History of Khoekhoe people

Nomadic Khoikhoi dismantling their huts, aquatint by Samuel Daniell (1805).

Khoekhoen is a traditionally roaming pastoralist inherent population of southwestern Africa. They have often been classified with the hunter-gatherer San tribes. The name “Khoekhoe” is a kare or praise address, not an ethnic endonym. Still, the literature has been used as an ethnic term for Khoe-speaking peoples of Southern Africa, especially pastoralist groups, such as the Nama, !Ora, !Gona, Xiri, and ǂNūkhoe nations.

Mysterious Origin

The broad ethnic designation of “Khoekhoen” belongs to a population originating in the northern area of modern Botswana. This culture gradually spread southward, finally approaching the Cape around 2,500 years ago. “Khoekhoe” clans include ǀAwakhoen to the west, and ǀKx’abakhoena of South and mid-South Africa, and the Eastern Cape. These terms mean “Red People”, and are similar to the IsiXhosa term “amaqaba”. Farming of goats, sheep, and cattle grazing in lush valleys provided a regular, balanced diet. It allowed these lifestyles to grow, with larger groups forming in a territory previously occupied by the property foragers. Ntu-speaking agriculturalist community is thought to have entered this region in the 3rd century CE, pushing pastoralists into the Western areas. The example of the close relationship between the ǃUriǁ’aes (High clan), a cattle-keeping population, and the!Uriǁ’aeǀ’ona (High clan children), a more-or-less settled forager population (also known as “Strandlopers”), both seizing the area of ǁHuiǃgaeb, shows that the strict differentiation between these two lifestyles is wrong, as well as the ethnic categories that are assumed. Foraging peoples who historically value non-accumulation as a cultural value system would be distinct, however.

Still, the distinctions among “Khoekhoe pastoralists,” “San hunter-gatherers,” and “Bantu agriculturalists” do not hold up to investigation and appear to be historical reductionism.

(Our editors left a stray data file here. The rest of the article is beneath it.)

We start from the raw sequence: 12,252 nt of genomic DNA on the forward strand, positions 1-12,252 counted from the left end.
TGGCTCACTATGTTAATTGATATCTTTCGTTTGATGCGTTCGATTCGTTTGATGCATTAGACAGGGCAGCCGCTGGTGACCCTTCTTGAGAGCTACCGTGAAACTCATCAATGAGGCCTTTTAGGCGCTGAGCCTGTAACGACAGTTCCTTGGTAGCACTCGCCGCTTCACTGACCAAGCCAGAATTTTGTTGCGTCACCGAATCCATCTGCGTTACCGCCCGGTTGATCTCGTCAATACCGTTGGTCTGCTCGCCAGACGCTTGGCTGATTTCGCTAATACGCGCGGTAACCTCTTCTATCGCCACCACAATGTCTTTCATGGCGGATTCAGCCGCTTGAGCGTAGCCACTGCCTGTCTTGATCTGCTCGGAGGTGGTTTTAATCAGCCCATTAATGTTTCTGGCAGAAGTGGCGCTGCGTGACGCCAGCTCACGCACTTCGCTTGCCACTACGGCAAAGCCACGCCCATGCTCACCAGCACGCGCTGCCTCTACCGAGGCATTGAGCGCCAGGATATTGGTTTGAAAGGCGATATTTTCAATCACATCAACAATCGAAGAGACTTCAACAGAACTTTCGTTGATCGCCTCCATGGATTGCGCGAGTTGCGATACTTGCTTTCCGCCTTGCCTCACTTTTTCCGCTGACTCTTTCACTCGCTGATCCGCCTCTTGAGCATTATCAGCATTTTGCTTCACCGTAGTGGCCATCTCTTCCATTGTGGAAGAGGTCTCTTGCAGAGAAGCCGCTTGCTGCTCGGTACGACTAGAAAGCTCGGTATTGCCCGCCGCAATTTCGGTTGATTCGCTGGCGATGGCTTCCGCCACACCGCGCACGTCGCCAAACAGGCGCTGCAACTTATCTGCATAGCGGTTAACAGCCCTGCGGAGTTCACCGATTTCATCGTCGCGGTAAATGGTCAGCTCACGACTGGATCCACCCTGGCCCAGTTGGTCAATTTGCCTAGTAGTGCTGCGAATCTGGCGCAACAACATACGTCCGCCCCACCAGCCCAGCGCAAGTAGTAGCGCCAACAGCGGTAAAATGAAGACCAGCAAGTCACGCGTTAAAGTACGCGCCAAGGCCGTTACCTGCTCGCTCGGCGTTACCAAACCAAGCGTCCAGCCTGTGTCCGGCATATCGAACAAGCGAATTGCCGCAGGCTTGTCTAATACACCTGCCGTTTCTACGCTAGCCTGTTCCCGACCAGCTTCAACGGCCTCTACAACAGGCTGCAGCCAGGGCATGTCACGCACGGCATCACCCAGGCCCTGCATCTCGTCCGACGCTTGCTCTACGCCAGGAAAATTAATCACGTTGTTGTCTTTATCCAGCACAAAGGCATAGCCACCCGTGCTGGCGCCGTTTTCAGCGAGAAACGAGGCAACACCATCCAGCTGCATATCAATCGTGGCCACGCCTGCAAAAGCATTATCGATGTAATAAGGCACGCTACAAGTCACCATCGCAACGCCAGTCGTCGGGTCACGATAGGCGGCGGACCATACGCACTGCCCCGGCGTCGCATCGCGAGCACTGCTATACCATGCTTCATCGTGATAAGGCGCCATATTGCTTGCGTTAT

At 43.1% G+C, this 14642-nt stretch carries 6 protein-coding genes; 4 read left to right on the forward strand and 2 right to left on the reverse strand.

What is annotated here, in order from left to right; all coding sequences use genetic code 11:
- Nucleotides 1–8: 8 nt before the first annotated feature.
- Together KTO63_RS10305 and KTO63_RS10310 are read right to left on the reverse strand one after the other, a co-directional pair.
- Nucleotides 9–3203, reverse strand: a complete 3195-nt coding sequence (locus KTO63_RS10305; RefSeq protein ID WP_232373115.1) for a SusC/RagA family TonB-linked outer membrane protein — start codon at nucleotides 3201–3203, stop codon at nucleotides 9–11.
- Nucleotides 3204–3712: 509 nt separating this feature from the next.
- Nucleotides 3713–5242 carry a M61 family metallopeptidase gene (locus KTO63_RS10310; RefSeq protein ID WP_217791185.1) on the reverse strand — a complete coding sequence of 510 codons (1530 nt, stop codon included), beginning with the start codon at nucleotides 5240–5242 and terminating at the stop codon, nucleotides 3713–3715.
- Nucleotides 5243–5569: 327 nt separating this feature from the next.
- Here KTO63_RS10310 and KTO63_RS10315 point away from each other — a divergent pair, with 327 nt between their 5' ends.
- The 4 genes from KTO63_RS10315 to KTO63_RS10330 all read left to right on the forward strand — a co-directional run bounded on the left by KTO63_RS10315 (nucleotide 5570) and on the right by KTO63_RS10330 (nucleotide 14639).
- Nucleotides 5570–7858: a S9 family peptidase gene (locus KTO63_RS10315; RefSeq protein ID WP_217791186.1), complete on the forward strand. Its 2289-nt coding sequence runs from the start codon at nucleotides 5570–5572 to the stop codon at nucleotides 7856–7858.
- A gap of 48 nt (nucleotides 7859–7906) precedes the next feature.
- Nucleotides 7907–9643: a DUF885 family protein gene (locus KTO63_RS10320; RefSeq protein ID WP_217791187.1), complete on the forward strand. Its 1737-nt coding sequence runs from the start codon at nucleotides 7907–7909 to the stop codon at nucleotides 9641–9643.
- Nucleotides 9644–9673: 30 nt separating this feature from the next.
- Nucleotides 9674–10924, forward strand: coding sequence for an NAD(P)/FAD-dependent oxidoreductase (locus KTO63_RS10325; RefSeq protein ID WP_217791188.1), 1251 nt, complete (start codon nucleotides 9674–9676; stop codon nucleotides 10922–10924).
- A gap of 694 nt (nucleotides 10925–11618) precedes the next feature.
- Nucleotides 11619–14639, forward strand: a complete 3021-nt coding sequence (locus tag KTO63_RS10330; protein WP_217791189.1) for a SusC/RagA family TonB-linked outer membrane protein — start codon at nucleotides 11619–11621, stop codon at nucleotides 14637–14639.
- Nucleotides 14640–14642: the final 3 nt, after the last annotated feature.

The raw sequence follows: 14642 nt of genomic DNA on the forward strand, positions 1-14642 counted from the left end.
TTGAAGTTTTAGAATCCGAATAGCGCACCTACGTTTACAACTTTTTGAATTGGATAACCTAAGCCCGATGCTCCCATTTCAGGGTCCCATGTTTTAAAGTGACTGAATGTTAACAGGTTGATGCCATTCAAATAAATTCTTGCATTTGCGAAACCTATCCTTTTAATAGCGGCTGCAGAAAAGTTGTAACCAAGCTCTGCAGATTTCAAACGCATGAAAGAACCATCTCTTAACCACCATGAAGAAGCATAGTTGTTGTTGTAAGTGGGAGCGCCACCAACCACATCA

Khoe-speaking peoples traded with seafarers from all worldwide for centuries, going back into old times, and this unquestionably included some Europeans, perhaps even Roman vessels. Still, Portuguese explorers and merchants are the first to record their contacts in the 15th and 16th centuries CE. The continuing face-offs were often deadly. In 1510, at the Battle of Salt River, Francisco de Almeida and fifty of his men were murdered, and ox-mounted defeated his party.

!Uriǁ’aekua (“Goringhaiqua” in approximate Dutch spelling), one of the Khoekhoe clans of the area, also included the !Uriǁ’aeǀ’ona (“Goringhaicona,” also known as “Strandlopers”), said to be the forefathers of the !Ora nation of today.

In the late 16th century, French, Portuguese, Dutch, Danish, and English, and Portuguese ships regularly continued to stop in Table Bay en route to the Indies. They traded tobacco, copper, and iron with the district’s Khoekhoe-speaking clans to exchange fresh meat.

The local community dropped after the smallpox contagion was spread through the European movement. The Khoe-speaking community suffered high mortality as immunity to the disease was rare.

Over the following decade, the Khoe-speaking tribes were gradually driven off their land, resulting in various northwards migrations, the reformulation of many communities and clans, and the dissolution of many traditional structures.